WATCH | The South African icon saving the N|uu language from extinction
In the Rosedale township of the Northern Cape, one of the last fluent speakers of an ancient language remains.
At 88 years old, Katrina Esau is leading the fight to save N|uu from disappearing. As one of the dialects of the San people, N|uu is a critical link to South Africa's earliest inhabitants.
Its death threatens the loss of cultural identity. “But I speak my language,” Esau says. “And I want to teach people.”
Centuries ago, the San people roamed southern Africa as hunter-gatherers. “My people died out, those who spoke the language. So much so there were only four of us left,” Esau says.
Most of her community speaks Afrikaans, which was introduced by Dutch settlers in the 1600s.
During the apartheid regime, Esau worked for an Afrikaner farmer near the Kalahari who banned her from speaking N|uu.
This was a common experience shared by workers. By the time South Africa became a democratic country in 1994, no written record of the N|uu language existed.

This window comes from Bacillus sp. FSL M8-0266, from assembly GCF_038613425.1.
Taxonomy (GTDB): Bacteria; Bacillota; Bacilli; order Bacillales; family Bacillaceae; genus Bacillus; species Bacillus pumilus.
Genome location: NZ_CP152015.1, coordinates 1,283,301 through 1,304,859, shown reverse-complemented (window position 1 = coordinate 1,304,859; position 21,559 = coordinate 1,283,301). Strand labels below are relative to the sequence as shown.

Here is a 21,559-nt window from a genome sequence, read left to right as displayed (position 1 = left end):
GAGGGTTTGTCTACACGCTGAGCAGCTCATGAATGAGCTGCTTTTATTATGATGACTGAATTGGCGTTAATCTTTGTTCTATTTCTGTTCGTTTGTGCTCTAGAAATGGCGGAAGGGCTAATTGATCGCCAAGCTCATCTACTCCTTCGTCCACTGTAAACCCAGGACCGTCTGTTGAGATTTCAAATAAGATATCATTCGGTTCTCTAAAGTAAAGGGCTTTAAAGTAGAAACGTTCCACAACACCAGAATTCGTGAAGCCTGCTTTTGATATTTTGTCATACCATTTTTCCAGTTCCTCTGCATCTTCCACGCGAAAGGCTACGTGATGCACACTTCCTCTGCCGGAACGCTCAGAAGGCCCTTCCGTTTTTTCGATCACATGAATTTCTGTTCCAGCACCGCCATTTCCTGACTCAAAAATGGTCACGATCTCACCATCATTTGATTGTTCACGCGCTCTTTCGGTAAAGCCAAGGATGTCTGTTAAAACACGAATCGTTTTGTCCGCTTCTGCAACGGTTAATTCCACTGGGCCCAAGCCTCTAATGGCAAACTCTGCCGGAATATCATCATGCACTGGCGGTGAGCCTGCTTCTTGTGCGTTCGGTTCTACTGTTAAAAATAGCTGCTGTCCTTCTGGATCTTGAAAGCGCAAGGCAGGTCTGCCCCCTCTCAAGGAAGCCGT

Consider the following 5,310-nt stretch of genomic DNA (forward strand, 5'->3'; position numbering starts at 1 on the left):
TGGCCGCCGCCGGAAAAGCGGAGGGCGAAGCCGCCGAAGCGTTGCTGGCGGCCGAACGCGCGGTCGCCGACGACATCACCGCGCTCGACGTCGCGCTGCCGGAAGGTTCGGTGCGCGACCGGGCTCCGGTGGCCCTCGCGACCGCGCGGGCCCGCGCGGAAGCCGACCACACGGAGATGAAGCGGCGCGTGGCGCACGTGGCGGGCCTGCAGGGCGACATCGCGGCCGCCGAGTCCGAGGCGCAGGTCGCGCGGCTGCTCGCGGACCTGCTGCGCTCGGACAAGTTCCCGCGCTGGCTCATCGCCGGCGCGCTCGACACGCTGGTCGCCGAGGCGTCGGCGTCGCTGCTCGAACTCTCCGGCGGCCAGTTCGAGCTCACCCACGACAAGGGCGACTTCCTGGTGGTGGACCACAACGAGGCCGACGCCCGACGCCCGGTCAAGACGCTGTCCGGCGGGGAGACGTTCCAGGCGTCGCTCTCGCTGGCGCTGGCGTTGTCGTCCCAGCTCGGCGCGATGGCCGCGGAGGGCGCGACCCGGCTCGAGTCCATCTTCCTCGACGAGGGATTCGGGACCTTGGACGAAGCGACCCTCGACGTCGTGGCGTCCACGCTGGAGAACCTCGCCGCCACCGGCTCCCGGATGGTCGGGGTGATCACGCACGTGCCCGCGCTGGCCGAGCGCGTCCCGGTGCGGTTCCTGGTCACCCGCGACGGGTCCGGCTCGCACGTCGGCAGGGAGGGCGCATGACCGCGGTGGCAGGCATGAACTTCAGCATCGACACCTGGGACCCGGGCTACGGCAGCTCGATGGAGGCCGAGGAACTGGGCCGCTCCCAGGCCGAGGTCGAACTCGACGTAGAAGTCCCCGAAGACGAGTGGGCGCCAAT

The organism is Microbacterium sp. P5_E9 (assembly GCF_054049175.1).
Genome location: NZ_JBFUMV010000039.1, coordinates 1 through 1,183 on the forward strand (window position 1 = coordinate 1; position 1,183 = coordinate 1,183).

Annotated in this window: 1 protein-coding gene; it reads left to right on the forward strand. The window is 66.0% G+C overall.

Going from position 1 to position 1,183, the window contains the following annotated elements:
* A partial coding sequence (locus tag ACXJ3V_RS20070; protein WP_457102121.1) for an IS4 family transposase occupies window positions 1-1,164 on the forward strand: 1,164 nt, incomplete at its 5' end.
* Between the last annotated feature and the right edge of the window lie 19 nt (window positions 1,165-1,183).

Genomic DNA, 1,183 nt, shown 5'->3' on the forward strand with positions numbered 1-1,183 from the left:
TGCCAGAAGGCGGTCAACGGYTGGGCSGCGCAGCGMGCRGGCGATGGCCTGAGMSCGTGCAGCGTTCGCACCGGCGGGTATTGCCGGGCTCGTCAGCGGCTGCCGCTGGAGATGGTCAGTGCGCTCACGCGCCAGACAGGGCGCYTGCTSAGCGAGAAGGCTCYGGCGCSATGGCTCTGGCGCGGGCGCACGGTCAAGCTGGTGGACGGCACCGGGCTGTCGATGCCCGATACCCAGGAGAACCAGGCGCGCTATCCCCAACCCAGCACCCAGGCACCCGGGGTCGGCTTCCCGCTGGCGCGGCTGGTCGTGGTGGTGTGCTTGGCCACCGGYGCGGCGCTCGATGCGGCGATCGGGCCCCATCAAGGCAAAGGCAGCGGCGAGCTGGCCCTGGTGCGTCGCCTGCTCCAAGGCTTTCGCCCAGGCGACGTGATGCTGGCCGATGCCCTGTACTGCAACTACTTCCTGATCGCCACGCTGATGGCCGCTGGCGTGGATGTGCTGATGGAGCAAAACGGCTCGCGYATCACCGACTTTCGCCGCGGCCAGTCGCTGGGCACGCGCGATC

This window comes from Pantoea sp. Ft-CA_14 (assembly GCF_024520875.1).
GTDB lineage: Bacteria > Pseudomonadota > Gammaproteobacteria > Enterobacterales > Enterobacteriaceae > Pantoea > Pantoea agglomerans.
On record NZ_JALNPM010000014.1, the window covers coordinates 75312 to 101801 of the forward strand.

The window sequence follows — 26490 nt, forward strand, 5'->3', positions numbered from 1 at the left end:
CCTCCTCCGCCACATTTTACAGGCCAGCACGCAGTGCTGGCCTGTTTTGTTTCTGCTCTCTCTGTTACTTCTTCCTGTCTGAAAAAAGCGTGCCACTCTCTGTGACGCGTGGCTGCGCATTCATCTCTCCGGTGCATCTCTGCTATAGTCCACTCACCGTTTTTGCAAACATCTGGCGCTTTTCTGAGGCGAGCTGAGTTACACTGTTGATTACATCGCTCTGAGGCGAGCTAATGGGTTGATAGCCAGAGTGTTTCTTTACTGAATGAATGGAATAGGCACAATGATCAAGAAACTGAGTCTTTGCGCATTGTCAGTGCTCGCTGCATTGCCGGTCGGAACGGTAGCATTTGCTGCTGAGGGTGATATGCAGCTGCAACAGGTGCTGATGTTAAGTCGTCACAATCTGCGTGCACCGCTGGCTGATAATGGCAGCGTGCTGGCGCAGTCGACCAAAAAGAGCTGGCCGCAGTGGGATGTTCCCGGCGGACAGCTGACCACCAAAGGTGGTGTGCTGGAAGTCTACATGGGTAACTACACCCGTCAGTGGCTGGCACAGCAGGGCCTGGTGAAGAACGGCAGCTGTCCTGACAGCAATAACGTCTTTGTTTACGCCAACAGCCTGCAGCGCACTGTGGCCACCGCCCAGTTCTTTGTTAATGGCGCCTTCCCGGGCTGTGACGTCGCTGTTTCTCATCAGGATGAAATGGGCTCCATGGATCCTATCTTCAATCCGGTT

So Esau set out to revive her mother tongue.
Today, Esau teaches kids in her community how to speak N|uu. Significantly, she has published the first children’s book in N|uu titled !Qhoi n|a Tjhoi, meaning Tortoise and Ostrich.
She first heard the San folktale as a child, which tells the story of a race between a tortoise and ostrich.
The book immortalises her indigenous language, making it a treasure of South African history.
Esau also travels across the country, sharing her knowledge at cultural establishments such as Koena Art Institute.
Determined to preserve her heritage, she is safeguarding the cultural significance of N|uu for generations to come.
“My hope is for people to recognise the language, and to understand and speak the language,” Esau says. “People must take the language and hold on to it.”